Aviva Maller, project coordinator, operates a 1-acre organic farm on land that’s been farmed organically for 10 years. Even though winter cover crops are considered an important part of organic farming, they’ve not been used on this parcel. Because Maller’s drip irrigation system is shut down during the winter, she sought to experiment with drought-tolerant cover crops to see which would work best in the arid climate of southwest Utah.
Maller planted three sections of her farm, each with different cover crops: crimson clover, Austrian winter peas and a mix of hairy vetch (85%) and winter rye (15%), crops chosen for their reputation as being drought tolerant. The Austrian winter peas germinated poorly, eliminating them as an option, but the other cover crops thrived, remaining green and robust through the winter despite only intermittent rains, although their health invited gophers.
· Divide the farm into four sections, testing crimson clover, Austrian winter peas, a mixture of hairy vetch and winter rye and a control plot, with three replications of each plant or plant mix
· Record sowing dates and densities, germination dates, weather, irrigation schedule, weeding times, growth habits, estimated biomass grown, when and how each is incorporated into the soil and decomposition times
· Take soil samples in each plot to analyze soil fertility, pH, texture, salts, organic matter, nitrogen, micro-nutrients, etc
Maller prepared the ground for seeding by roto-tilling then hand raking. She broadcast the seeds by hand on Sept. 18, 2003, to give them ample time to establish before the first frost in early November. She roto-tilled again to cover the seed with soil and laid drip irrigation tubing on each bed to water the crops through November.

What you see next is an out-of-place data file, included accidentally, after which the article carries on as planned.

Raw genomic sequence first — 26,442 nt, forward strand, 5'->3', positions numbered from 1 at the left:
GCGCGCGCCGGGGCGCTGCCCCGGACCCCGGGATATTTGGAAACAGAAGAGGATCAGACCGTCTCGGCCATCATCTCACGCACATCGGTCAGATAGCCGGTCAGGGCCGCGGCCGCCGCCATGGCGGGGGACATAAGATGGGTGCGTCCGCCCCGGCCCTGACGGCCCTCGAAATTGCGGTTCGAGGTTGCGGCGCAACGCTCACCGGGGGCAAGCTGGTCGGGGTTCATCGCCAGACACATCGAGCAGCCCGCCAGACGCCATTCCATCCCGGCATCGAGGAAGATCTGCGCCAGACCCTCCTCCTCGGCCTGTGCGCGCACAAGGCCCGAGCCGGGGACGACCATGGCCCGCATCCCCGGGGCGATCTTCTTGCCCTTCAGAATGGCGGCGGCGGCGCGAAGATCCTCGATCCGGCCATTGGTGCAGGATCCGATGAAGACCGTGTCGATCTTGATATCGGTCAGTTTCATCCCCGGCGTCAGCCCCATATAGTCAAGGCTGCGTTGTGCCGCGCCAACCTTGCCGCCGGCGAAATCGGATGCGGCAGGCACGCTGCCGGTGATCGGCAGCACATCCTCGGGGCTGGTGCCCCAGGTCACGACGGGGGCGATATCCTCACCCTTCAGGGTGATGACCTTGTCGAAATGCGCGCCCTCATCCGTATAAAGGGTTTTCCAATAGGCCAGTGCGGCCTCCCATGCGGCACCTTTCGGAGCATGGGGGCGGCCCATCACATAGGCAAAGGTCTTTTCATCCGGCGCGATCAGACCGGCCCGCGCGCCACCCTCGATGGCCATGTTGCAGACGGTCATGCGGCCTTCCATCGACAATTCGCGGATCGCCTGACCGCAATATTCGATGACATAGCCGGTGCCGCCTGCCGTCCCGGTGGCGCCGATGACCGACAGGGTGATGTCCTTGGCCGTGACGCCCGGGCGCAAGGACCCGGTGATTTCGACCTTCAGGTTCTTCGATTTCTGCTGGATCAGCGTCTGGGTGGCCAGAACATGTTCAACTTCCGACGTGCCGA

Temperatures in late September ranged from the high 80s to the low 50s, prompting the clover and vetch/rye mix to germinate quickly, in 10 to 12 days, both with even germination. However, the Austrian winter peas germinated poorly – she reported previous difficulties growing beans and peas on her ground – so she eliminated Austrian winter peas as a cover crop choice.
Meanwhile, the vetch/rye mix reached 8 inches high by mid November and the clover 5 inches high. In late November, cool weather curtailed growth, but both crops remained about the same height through the winter.
Maller found through the winter that soil under the cover crops retained better structure and texture than with bare ground.
She tilled the crops using a roto-tiller in late January, and an unusual warm spell helped decompose the organic matter. She notes that tilling the crops with a roto-tiller not only is difficult but it also does a poor job of breaking up stems and roots. On a bright note, Maller said this allowed her to observe the cover crop root systems, which she described as thick and fibrous, 6 to 8 inches long and equal in biomass to the above-ground plant structure.
She added that the cover crop needed no weeding and that the drip irrigation system, which worked well and required little labor, was needed to help the crops germinate.
“Overall,” Maller said, “I felt that this experiment was incredibly successful. I found a proper time, a proper method and a proper crop to use for a successful drought tolerant winter cover crop in my region of southwest Utah.
BENEFITS OR IMPACT ON AGRICULTURE
The cover crop improved the soil’s structure, texture and fertility. And establishing the crop was not labor intensive, especially in relation to the benefits to the soil.
“The system worked successfully,” said Maller, “and I will use it in the future.”
REACTIONS FROM PRODUCERS
In the future, Maller hopes to employ the services of a farmer with a tractor and tillage equipment to incorporate the cover crop into the soil.
Vernon Parent, Washington County Extension educator, shared the results with farmers and ranchers in the Washington County area.